There are redefinitions, but those are not "situations", and then you're no longer talking about 2, 4, =, or +.

What you suggested, that's not a "basic addition" any more, is it?

Comment author:Polymeron
03 March 2011 07:53:05AM
11 points
[-]

I don't think this is at all the core issue.

Eliezer's original post stated that beliefs need to come from mind-reality entangling processes.

If math is a part of "reality", then Eliezer's point stands and empirical reasoning makes perfect sense.

If math is not a part of "reality", then we would expect it to influence nothing at all, including our beliefs. Or even suppose that knowledge came from somewhere and could influence belief but still did not otherwise correlate with reality: Then it would be irrelevant. This, of course, is not the case - as anyone who's ever used any mass-manufactured device as well as bridges and roads, should realize. Math DOES have utility in real life. And I daresay that if it suddenly stopped helping us reliably predict the load-bearing limit of bridges, we'd treat is as suspect and false.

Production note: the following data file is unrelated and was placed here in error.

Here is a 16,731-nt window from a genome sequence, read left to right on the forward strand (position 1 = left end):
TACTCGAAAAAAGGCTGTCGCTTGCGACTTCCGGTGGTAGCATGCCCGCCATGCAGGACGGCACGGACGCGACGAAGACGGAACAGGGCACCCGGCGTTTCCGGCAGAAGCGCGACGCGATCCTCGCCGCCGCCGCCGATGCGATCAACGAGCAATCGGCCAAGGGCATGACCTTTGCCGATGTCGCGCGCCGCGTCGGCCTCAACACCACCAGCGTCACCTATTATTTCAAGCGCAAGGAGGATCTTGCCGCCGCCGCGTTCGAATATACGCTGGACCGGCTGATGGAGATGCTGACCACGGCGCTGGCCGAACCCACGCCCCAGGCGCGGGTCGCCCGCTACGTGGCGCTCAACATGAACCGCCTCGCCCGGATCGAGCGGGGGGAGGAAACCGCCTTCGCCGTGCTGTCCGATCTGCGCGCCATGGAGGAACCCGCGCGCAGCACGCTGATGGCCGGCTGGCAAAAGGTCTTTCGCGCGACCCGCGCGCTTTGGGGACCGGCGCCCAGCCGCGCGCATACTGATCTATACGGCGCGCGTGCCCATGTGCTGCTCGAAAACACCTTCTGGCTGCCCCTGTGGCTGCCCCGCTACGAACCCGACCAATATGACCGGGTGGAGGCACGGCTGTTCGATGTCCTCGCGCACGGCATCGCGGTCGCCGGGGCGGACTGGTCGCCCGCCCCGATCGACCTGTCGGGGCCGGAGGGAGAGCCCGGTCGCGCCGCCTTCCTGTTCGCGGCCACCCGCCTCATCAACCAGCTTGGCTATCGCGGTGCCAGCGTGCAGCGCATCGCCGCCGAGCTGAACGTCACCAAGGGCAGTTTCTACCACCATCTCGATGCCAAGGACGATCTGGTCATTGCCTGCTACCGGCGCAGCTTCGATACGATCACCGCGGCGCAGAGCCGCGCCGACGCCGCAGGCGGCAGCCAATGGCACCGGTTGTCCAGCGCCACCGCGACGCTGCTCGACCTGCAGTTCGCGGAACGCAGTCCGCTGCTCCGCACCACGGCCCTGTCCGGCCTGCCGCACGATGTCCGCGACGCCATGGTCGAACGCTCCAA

The ACTUAL core issue remains that a belief that cannot be reversed is useless.

## Comments (390)

OldThe core issue is whether statements in number theory, and more generally, mathematical statements are independent of physical reality or entailed by our physical laws. (This question isn't as obvious as it might seem, I remember reading a paper claiming to construct a consistent set of physical laws where 2 + 2 has no definite answer). At any rate, if the former is true, 2+2=4 is outside the province of empirical science, and applying empirical reasoning to evaluate its 'truth' is wrong.

There are some points of view that sometimes do require mathematical statements to be dependent on reality (i.e. constructivism, actual versus potential infinity debate, etc).